I regularly write about sales from the unique perspective of someone with 280 data points on 1,750,000 salespeople for a total of 490 million data points to play with. I mine that data to find correlation, causation and new insights as to how salespeople sell, why they do it, and the outcomes that occur as a result. This is true science.
Then there are the articles written by those without the data, who use observation and anecdotal evidence, using very small numbers of salespeople, and write about traits, usually personality based, that have little basis in fact. That is junk science.
The problem with personality is that there is no one or combination of personality types or traits, that are predictive of sales success. Period. Anyone who says there are is sharing an opinion, not science.
However, personality does come into play in the profession of sales, even if personality isn’t predictive of sales success. There are two areas where personality plays a role:
- Sales Managers must manage at least 10 differing types of personalities
- Sales Teams tend to develop a personality of their own
Let’s begin with the various personalities that sales managers must deal with.
PETE THE PERFECTIONIST – Pete won’t start anything until he is sure he can do it perfectly.
NICK THE KNOW IT ALL – Nick is easy to spot because he drives you nuts. He knows everything, as evidenced by his willingness to say, “I know!” You can’t tell him anything new and he will always defend the way in which he has always done things.
ORSON THE OVER ACHIEVER – Orson is always busy, always striving to break the record, out-earn his latest paycheck and set a new company record.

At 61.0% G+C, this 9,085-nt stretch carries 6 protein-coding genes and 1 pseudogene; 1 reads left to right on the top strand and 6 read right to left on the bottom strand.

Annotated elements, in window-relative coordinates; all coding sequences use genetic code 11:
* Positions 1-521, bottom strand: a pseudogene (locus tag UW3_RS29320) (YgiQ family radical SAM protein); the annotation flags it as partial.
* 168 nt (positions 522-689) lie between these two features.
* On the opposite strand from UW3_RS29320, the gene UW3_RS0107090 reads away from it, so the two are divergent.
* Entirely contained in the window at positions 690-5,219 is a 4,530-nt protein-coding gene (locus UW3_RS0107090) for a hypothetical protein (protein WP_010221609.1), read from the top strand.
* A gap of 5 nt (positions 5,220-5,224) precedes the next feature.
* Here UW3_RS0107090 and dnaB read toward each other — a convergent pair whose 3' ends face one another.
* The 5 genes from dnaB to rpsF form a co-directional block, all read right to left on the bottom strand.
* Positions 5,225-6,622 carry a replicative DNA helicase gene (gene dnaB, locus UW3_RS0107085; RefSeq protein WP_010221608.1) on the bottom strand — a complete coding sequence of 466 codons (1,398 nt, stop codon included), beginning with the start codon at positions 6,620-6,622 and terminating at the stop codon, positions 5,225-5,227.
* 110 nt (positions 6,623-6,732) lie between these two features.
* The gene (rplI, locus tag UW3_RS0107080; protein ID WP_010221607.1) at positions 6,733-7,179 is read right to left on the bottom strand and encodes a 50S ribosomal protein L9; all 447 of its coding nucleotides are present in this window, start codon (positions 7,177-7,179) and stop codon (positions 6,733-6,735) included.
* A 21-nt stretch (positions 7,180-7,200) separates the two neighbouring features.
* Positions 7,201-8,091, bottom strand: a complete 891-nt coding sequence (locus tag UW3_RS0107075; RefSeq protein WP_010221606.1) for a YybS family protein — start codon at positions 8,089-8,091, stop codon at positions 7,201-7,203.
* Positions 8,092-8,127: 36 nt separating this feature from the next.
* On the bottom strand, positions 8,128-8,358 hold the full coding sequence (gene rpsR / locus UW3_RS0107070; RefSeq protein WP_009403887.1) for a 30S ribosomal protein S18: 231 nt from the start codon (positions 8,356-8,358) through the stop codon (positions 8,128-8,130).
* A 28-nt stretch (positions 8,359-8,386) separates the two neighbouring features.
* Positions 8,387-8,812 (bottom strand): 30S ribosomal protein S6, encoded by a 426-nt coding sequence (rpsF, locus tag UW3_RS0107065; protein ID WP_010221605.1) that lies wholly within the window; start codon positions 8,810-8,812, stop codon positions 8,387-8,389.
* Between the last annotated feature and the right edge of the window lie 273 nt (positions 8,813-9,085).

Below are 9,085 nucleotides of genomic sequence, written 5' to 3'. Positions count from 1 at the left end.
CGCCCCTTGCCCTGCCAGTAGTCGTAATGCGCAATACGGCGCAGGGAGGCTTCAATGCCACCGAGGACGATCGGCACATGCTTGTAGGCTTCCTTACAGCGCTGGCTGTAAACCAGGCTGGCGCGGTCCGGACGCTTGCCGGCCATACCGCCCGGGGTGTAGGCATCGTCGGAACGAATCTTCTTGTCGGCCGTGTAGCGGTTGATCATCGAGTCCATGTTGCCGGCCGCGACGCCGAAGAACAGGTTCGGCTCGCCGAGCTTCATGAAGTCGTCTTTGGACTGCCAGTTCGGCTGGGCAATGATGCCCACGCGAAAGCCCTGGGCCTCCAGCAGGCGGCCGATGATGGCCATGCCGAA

LOIS THE LOYALIST – Lois is like a puppy dog, always following you around, sucking up, learning from you and even idolizing you. In fact, she’d love to have your job if it meant you would be getting a better one!
CONTENT CARL – Carl has sales know how but isn’t using it as aggressively as he once did. His sales are probably flat and his calls for new business are dropping every year.
NEED FOR APPROVAL ALICE – More than anything, Alice needs for you to like her. Her need for approval will cost both of you a fortune in lost business.
UNSTABLE URSULA – Ursula needs to get her head on straight, might come from a dysfunctional family and is used to being yelled at. In fact, it’s the only thing to which she seems to respond.
MIKE THE MAVERICK – Mike plays by his own rules, is difficult to manage, won’t take direction and drives you nuts. The only reason he still works for you is that he outperforms everyone else on the sales force.
MISERABLE MARVIN – Marvin complains a lot. He has more excuses than hooky playing high school renegades. His performance is always below acceptable levels and despite that, everyone thinks he has potential – except that he’s never approached it.
You can learn how to manage these 10 personalities in this article.
A sales team can also take on a personality. While they can take on the personality of the most influential or successful salesperson, they can also take on the personality of their sales manager.
For example, many of the best salespeople are introverts because introverts tend to have better listening skills. However, most introverts don’t make good salespeople. It’s a one-way correlation. What if the sales manager is an introvert and his salespeople are extroverts? Or, what if the sales manager is an extrovert and his salespeople are introverts. Contradictions such as these will not work out very well.
There is also risk when the team takes on the personality of an influential, formerly successful, but currently unmotivated salesperson, one who doesn’t exhibit the behaviors that the sales manager wants to see from everyone. This is a recipe for under performance.
The best-case scenario is where the most successful salesperson is also the most influential and likeable salesperson and has a style that everyone is comfortable with and over time, they choose to emulate it to the best of their ability. A sales manager who can quietly help that metamorphosis occur, one whose ego won’t get in the way, is ideal.